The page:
There are different kinds of no:
There’s a kind of no that’s asserting a boundary, and there’s a kind of no that’s pushing people around.
For instance, this are things that are personal boundaries:
- Declining a job offer
- Saying no to a date
- Not sharing your computer with someone who wants to…
I think that the difference is that the first one,personal boundaries, is my no. The no is mine.
The other is imposing a no on someone else.
If we imagine no as an object, the first one is me picking up my no and putting it between me and something undesirable.
The other is not, in fact, my no. It is just an obstacle I’ve stuck in the way of someone else, and is not cool.
Agreed, but it’s not always completely self-evident which is which.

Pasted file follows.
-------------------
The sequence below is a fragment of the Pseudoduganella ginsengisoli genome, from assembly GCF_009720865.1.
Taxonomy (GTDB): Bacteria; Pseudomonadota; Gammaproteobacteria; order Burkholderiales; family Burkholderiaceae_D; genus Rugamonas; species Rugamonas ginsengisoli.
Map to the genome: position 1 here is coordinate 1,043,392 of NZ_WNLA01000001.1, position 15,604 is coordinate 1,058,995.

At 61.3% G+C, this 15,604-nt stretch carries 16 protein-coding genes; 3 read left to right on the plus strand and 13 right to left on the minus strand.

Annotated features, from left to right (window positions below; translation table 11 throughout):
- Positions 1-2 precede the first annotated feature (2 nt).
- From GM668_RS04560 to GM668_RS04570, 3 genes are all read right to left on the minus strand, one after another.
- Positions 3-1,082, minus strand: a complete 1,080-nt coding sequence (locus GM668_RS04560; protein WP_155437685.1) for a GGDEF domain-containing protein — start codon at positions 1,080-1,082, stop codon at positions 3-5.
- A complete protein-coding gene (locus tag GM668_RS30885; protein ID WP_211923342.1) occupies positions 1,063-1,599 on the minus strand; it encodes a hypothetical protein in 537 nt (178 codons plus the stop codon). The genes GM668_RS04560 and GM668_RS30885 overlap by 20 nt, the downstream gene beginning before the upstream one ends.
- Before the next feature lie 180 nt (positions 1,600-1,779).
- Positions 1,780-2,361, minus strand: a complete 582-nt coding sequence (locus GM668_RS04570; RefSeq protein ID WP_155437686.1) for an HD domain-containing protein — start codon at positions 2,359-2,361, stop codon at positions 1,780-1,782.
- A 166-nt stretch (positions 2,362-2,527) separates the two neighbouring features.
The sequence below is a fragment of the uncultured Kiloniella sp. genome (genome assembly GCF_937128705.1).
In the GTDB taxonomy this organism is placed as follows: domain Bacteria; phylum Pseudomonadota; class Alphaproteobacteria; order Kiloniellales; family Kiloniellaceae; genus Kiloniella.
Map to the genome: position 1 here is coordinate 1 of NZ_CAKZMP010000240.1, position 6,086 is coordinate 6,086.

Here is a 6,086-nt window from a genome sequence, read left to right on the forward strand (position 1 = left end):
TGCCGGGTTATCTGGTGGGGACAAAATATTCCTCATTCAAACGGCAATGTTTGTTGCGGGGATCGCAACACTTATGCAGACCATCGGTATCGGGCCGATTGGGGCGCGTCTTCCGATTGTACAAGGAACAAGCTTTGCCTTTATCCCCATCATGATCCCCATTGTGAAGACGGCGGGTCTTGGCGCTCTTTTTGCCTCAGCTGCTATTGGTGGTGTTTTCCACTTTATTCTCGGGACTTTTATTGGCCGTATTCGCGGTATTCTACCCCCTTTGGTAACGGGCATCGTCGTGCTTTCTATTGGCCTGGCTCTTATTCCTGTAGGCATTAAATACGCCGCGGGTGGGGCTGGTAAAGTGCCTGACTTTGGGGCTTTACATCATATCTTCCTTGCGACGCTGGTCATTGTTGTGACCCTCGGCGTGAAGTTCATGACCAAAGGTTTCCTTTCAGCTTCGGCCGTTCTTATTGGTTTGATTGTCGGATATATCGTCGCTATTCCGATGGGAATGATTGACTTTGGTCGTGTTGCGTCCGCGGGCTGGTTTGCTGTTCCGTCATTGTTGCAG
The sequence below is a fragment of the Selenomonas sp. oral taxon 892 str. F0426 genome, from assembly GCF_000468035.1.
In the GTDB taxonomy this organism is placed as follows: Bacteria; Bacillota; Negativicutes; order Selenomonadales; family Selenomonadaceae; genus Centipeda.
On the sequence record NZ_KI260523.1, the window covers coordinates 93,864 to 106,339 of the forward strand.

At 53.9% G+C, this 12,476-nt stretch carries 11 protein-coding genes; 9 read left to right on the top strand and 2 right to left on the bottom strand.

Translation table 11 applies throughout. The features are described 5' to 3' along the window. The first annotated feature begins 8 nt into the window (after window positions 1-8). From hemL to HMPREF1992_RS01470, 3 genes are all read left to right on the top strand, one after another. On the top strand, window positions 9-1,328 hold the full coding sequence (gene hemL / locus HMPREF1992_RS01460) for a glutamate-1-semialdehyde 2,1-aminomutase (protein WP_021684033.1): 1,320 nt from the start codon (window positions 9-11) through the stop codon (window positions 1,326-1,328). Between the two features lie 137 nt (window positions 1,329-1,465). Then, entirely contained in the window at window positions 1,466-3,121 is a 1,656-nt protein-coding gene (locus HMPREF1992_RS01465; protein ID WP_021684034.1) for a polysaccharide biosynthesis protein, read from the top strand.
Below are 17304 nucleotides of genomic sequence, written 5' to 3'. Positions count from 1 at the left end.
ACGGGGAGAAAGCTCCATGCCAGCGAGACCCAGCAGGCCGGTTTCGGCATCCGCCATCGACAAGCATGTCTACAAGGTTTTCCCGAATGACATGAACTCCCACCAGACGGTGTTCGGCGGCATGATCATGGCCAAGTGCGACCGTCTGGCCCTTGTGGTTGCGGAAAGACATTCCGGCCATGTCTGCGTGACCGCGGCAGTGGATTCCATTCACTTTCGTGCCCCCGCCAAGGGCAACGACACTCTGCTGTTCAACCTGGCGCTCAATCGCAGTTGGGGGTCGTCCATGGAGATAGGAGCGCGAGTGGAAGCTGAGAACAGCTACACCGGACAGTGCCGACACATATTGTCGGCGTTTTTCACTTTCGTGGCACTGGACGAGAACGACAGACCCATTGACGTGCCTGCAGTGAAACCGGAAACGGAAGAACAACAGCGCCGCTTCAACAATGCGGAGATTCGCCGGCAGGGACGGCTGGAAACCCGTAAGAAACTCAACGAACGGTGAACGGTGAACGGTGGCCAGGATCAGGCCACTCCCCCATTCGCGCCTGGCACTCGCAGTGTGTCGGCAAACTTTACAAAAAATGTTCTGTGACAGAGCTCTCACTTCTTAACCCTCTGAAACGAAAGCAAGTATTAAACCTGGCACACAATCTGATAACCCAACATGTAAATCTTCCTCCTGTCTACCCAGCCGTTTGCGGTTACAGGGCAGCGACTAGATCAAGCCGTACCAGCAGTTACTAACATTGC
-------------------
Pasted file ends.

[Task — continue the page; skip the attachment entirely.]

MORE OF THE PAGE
For instance, say people working for me have to go to conferences as part of their job. And one of my employees wanted to go to a particular conference, and I told them they couldn’t. That might be a boundary (eg: me deciding that particular conference is not likely to help us advance the company’s goals) or it might be me pushing them around (eg: if I decided they couldn’t go solely because they seemed to really want to.)
Also, some situations aren’t really either; sometimes things really do need to be negotiated and worked out.
Like, say I was married and had small children. And I wanted to go to a particular concert, and my spouse wanted us to all go to a movie together that night. That’s not usually the kind of situation where no is either a personal boundary or pushing someone around – it’s the kind of situation in which people have to work out something mutually agreeable.